Home is a place we often take for granted. Boring and mundane to our familiar eyes, local places are frequently overlooked in favor of more tantalizing overseas destinations. Or if you’re like me, put on the ‘one day’ list that is stored at the back of my mind. After all, they’re so close we can do them any time, right? It was only when I returned from a big trip to countries so different to home that I gained a deeper appreciation for the green and sleepy North East England, the place I call home. I learnt that contrary to my previous belief, adventures are solely down to me, not a country. Adventure is in fact as present in my back garden as it is in the archaeological citadel of Machu Picchu or at the stunning lakes of Italy.
But my yearning to temporarily live abroad would mean I’d soon be leaving England. My ‘one day’ list of local places that had lost against European breaks would become difficult to visit, or worse yet, never actually materialize. So I made a vow to myself. My pit-stop at home before I moved away was going to consist of micro adventures, weekend ‘staycations’ and more day trips than I was dragged on as a kid.
So with a ticking clock, here is a snapshot of my journey of exploring locally; to places of historic interest and natural beauty, all within an hour radius of my front door. And I’m sure you will agree – I’m pretty damn lucky to call this incredible place home.
Situated just a 15 minute drive from my house, Mount Grace Priory is one of the most accessible and well preserved medieval catholic monasteries in the whole of England.
Nestled at the foot of the North Yorkshire hills, the Mount Grace Priory ruins are a wonderfully peaceful and majestic site to wander around.
Although I’ve been here many times, the priory always takes on new beauty with each season; recently in Spring with blossoms and daffodils in full bloom.
25 minutes back in the opposite direction but still in the North Yorkshire National Park, you can find a series of hills to hike. The most iconic in the area is the small, coned shaped hill called Roseberry Topping, which takes a prominent position on the horizon.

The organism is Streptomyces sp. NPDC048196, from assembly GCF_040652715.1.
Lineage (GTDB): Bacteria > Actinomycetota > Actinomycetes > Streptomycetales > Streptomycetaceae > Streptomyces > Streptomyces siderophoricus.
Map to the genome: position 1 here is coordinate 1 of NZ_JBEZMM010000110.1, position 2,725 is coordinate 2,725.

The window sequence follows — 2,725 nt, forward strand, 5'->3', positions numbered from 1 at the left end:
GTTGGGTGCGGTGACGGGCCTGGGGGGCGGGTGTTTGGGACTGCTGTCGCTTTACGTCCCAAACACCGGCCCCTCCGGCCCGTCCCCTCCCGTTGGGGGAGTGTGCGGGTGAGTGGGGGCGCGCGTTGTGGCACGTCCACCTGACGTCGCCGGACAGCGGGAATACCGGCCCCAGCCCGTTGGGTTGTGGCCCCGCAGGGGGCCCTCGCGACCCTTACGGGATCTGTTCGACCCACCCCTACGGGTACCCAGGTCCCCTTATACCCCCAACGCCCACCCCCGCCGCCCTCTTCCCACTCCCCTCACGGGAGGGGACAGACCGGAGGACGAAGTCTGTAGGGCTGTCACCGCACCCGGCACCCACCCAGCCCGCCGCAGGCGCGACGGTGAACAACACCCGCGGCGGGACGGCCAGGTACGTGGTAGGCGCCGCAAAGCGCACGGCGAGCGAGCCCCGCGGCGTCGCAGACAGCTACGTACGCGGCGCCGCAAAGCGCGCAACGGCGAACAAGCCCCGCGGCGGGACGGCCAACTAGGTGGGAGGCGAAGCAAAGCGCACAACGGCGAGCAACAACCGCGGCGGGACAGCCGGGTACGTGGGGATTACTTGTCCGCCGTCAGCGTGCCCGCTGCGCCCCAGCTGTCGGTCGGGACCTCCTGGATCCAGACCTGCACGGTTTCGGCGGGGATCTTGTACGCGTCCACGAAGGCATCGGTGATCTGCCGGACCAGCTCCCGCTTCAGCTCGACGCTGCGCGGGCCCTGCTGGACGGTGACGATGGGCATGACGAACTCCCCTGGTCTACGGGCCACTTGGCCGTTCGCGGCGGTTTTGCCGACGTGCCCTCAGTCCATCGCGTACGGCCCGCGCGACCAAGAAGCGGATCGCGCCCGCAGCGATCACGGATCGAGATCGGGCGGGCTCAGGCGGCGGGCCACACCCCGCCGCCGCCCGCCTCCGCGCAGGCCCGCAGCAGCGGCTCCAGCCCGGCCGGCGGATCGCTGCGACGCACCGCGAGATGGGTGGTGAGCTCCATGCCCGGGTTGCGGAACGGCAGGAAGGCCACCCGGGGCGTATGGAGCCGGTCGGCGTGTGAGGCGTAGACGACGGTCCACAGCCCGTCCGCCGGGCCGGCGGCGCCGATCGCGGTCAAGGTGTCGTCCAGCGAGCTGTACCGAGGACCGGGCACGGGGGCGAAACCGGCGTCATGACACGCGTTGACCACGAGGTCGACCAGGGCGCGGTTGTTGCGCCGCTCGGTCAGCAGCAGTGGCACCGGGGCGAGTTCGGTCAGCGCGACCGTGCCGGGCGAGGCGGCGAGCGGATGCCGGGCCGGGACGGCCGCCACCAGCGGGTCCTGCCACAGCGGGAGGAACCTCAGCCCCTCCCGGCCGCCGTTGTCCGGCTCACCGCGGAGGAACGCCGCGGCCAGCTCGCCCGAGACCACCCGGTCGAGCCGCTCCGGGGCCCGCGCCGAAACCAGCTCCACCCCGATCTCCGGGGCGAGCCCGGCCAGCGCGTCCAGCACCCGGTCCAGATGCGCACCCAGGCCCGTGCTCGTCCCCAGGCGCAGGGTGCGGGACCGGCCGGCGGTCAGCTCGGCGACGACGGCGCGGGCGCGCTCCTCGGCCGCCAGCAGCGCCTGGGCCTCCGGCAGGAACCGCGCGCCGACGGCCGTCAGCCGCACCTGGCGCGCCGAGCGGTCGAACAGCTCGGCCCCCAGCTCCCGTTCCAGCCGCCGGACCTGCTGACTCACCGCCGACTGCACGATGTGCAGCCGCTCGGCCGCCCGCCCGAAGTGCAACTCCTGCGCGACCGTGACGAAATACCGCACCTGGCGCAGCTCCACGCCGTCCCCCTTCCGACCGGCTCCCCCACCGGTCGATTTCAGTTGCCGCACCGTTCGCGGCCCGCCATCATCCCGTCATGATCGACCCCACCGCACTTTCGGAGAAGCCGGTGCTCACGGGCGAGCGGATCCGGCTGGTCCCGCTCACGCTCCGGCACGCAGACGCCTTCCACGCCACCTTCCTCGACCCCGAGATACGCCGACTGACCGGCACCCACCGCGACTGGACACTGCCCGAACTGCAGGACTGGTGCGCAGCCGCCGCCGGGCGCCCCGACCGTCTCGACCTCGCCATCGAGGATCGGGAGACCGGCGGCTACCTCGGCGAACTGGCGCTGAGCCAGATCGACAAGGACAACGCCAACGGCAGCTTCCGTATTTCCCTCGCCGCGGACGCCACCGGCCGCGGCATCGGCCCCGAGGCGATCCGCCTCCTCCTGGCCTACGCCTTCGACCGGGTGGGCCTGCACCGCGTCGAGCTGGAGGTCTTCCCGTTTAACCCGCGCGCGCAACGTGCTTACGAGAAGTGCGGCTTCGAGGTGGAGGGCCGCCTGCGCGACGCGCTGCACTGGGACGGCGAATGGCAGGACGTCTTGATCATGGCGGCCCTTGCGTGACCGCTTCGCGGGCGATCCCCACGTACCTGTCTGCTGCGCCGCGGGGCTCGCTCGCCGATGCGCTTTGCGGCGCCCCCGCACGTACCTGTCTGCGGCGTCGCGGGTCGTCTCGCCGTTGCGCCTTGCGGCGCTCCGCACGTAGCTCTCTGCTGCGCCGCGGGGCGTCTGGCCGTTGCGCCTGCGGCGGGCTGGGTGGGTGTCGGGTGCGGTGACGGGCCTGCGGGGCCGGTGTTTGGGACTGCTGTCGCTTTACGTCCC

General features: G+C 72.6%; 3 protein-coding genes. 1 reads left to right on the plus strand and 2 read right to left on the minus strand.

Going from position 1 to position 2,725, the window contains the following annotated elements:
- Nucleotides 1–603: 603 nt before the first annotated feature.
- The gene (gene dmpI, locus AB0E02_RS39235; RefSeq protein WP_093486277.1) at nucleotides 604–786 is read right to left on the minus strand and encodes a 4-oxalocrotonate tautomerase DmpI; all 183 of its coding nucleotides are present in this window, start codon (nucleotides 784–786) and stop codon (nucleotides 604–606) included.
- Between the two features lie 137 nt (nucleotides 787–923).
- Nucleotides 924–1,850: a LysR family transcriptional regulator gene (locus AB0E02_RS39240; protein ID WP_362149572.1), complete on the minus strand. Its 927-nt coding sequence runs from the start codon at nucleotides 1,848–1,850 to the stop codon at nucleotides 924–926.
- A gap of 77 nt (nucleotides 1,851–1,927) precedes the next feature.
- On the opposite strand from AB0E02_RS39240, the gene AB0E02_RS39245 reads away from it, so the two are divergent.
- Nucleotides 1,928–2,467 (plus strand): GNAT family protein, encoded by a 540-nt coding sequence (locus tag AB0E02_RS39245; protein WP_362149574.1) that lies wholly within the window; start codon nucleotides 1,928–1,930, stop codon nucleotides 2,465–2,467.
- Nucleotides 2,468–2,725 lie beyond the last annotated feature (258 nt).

The walk to the top only takes a brisk 25 minutes but the last 10 of this are steep enough to really get your heart pumping.
The view from the jagged cliff-like top is expansive; across lush fields, dramatic moorland, villages (including my own) and out towards the east, the Yorkshire coastline.
Growing up so close to the coast, I have many fond memories of eating fish and chips and playing cricket on the beach with my family (typically British huh?). However I have rarely been to coastal locations independently.
Robin Hood’s Bay is a small fishing village near the town of Whitby, which was one place I was keen to explore alone.
Quieter and less touristy than its sister Whitby, Robin Hood’s Bay is dominated by brooding cliffs towering over rocky orange sand, with fishing cottages nestled in a crack between the cliffs.
The town has many cute photogenic streets, interesting shops and typical seaside pubs. Robin Hood’s Bay really is the raw and quaint English coast at its best.
Another fine example of a typical quaint town is Helmsley which was voted ‘Britain’s Best Market Town’ in 2015. With award winning shops, tea rooms, inns and surrounded by the North Yorkshire Moors, Helmsley is a popular base for tourists and especially cyclists.
Characteristic of many northern villages, a stream runs through the centre and most of the houses are built from old stone.
When visiting places like this, I always think how lucky we are to have a country that is now so conscious about preserving historic places and ensuring an aesthetic fit of modern features.
A few minutes walk from Helmsley there is the stunning Rievaulx Abbey, the first Cistercian monastery in the North of England.
The dramatic grand arches and huge scale of this abbey complex is mesmerising. I spent hours here attempting to piece together the splendour and rich past life of this architectural beauty.
At the top of the Helmsley valley there is also Rievaulx Temples and Terraces, which not only has lovely woodland walks but various viewpoints down to the Abbey.
Walks in the North however, do not get much more epic than at Brimham Rocks near the Yorkshire Dales. The precariously balanced rock formations are so unique that the region has been recognised as an Area of Outstanding Natural Beauty by the government.
Sculpted over centuries by wind, rain and ice, I can’t quite quite believe this Jurassic-like natural marvel is only an hour from home, and not somewhere like Africa.
The best part about Brimham Rocks is that you can climb it all. There’s nothing quite like crawling under stone tunnels and hanging off precarious ledges to make you truly appreciate mother nature.
Most neglected of all the places local to me would have to be the large old cities. Durham, a historic university city, only 45 minutes away, is a prime example.
With a grand Romanesque cathedral, huge Norman castle, medieval houses, botanical gardens and the Wear river to name a few attractions, I discovered that there was so much to do here, one day trip was simply not enough.
With every place I visited on my quest to explore locally, I came to the conclusion that no matter how much fun I have abroad, ultimately, home is where the heart is and that, is most definitely in the North.